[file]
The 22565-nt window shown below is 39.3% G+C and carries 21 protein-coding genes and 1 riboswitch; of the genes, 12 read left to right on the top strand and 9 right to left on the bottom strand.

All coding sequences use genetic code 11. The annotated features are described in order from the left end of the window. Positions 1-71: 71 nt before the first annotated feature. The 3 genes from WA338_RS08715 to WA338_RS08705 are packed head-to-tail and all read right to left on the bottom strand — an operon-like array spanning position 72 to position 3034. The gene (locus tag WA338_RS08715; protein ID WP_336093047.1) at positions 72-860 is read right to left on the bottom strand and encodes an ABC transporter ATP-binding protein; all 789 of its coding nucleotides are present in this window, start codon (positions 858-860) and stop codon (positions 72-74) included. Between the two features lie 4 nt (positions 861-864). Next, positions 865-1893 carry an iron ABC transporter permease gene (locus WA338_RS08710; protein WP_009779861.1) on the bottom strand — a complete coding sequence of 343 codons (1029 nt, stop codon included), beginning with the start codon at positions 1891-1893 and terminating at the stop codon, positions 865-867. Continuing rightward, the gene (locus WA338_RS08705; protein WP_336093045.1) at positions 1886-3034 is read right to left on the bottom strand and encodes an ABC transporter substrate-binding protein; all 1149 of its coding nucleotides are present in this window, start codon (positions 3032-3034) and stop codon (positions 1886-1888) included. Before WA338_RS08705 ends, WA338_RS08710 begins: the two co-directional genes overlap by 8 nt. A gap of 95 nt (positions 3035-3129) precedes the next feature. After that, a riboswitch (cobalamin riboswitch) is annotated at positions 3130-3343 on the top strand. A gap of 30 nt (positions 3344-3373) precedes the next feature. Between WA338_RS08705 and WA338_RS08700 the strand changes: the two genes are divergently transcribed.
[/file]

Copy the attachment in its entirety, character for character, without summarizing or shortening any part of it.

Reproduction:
The 22565-nt window shown below is 39.3% G+C and carries 21 protein-coding genes and 1 riboswitch; of the genes, 12 read left to right on the top strand and 9 right to left on the bottom strand.

All coding sequences use genetic code 11. The annotated features are described in order from the left end of the window. Positions 1-71: 71 nt before the first annotated feature. The 3 genes from WA338_RS08715 to WA338_RS08705 are packed head-to-tail and all read right to left on the bottom strand — an operon-like array spanning position 72 to position 3034. The gene (locus tag WA338_RS08715; protein ID WP_336093047.1) at positions 72-860 is read right to left on the bottom strand and encodes an ABC transporter ATP-binding protein; all 789 of its coding nucleotides are present in this window, start codon (positions 858-860) and stop codon (positions 72-74) included. Between the two features lie 4 nt (positions 861-864). Next, positions 865-1893 carry an iron ABC transporter permease gene (locus WA338_RS08710; protein WP_009779861.1) on the bottom strand — a complete coding sequence of 343 codons (1029 nt, stop codon included), beginning with the start codon at positions 1891-1893 and terminating at the stop codon, positions 865-867. Continuing rightward, the gene (locus WA338_RS08705; protein WP_336093045.1) at positions 1886-3034 is read right to left on the bottom strand and encodes an ABC transporter substrate-binding protein; all 1149 of its coding nucleotides are present in this window, start codon (positions 3032-3034) and stop codon (positions 1886-1888) included. Before WA338_RS08705 ends, WA338_RS08710 begins: the two co-directional genes overlap by 8 nt. A gap of 95 nt (positions 3035-3129) precedes the next feature. After that, a riboswitch (cobalamin riboswitch) is annotated at positions 3130-3343 on the top strand. A gap of 30 nt (positions 3344-3373) precedes the next feature. Between WA338_RS08705 and WA338_RS08700 the strand changes: the two genes are divergently transcribed.